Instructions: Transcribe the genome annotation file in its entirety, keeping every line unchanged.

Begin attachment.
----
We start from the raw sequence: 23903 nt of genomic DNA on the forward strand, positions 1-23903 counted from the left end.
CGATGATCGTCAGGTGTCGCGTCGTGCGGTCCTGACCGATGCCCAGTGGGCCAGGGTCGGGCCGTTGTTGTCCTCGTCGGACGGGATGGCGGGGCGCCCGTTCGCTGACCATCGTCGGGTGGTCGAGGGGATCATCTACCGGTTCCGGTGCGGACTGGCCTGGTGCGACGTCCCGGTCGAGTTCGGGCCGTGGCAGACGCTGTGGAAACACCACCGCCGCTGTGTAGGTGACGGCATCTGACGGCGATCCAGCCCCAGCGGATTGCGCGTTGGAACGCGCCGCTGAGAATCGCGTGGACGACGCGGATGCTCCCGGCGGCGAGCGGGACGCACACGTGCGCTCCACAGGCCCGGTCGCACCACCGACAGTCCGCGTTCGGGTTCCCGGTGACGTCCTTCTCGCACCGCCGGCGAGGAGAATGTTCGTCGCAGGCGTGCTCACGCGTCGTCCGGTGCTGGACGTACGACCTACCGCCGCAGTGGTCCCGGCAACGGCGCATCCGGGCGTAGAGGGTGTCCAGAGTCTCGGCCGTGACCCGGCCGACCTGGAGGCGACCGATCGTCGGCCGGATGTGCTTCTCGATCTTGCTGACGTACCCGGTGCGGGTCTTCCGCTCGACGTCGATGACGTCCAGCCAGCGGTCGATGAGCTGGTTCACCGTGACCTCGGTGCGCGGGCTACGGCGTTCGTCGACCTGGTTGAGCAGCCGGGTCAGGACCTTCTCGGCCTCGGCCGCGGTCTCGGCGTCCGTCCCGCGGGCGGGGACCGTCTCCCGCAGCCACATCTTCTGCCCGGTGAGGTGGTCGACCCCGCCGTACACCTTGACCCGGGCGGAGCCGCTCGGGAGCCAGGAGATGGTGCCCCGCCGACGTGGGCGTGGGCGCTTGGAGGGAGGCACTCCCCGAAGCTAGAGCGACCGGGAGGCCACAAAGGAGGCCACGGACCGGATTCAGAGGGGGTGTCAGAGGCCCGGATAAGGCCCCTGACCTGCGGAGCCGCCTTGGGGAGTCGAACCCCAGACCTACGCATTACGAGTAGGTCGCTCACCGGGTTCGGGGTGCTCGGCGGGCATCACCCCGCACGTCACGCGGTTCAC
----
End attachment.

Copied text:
We start from the raw sequence: 23903 nt of genomic DNA on the forward strand, positions 1-23903 counted from the left end.
CGATGATCGTCAGGTGTCGCGTCGTGCGGTCCTGACCGATGCCCAGTGGGCCAGGGTCGGGCCGTTGTTGTCCTCGTCGGACGGGATGGCGGGGCGCCCGTTCGCTGACCATCGTCGGGTGGTCGAGGGGATCATCTACCGGTTCCGGTGCGGACTGGCCTGGTGCGACGTCCCGGTCGAGTTCGGGCCGTGGCAGACGCTGTGGAAACACCACCGCCGCTGTGTAGGTGACGGCATCTGACGGCGATCCAGCCCCAGCGGATTGCGCGTTGGAACGCGCCGCTGAGAATCGCGTGGACGACGCGGATGCTCCCGGCGGCGAGCGGGACGCACACGTGCGCTCCACAGGCCCGGTCGCACCACCGACAGTCCGCGTTCGGGTTCCCGGTGACGTCCTTCTCGCACCGCCGGCGAGGAGAATGTTCGTCGCAGGCGTGCTCACGCGTCGTCCGGTGCTGGACGTACGACCTACCGCCGCAGTGGTCCCGGCAACGGCGCATCCGGGCGTAGAGGGTGTCCAGAGTCTCGGCCGTGACCCGGCCGACCTGGAGGCGACCGATCGTCGGCCGGATGTGCTTCTCGATCTTGCTGACGTACCCGGTGCGGGTCTTCCGCTCGACGTCGATGACGTCCAGCCAGCGGTCGATGAGCTGGTTCACCGTGACCTCGGTGCGCGGGCTACGGCGTTCGTCGACCTGGTTGAGCAGCCGGGTCAGGACCTTCTCGGCCTCGGCCGCGGTCTCGGCGTCCGTCCCGCGGGCGGGGACCGTCTCCCGCAGCCACATCTTCTGCCCGGTGAGGTGGTCGACCCCGCCGTACACCTTGACCCGGGCGGAGCCGCTCGGGAGCCAGGAGATGGTGCCCCGCCGACGTGGGCGTGGGCGCTTGGAGGGAGGCACTCCCCGAAGCTAGAGCGACCGGGAGGCCACAAAGGAGGCCACGGACCGGATTCAGAGGGGGTGTCAGAGGCCCGGATAAGGCCCCTGACCTGCGGAGCCGCCTTGGGGAGTCGAACCCCAGACCTACGCATTACGAGTAGGTCGCTCACCGGGTTCGGGGTGCTCGGCGGGCATCACCCCGCACGTCACGCGGTTCAC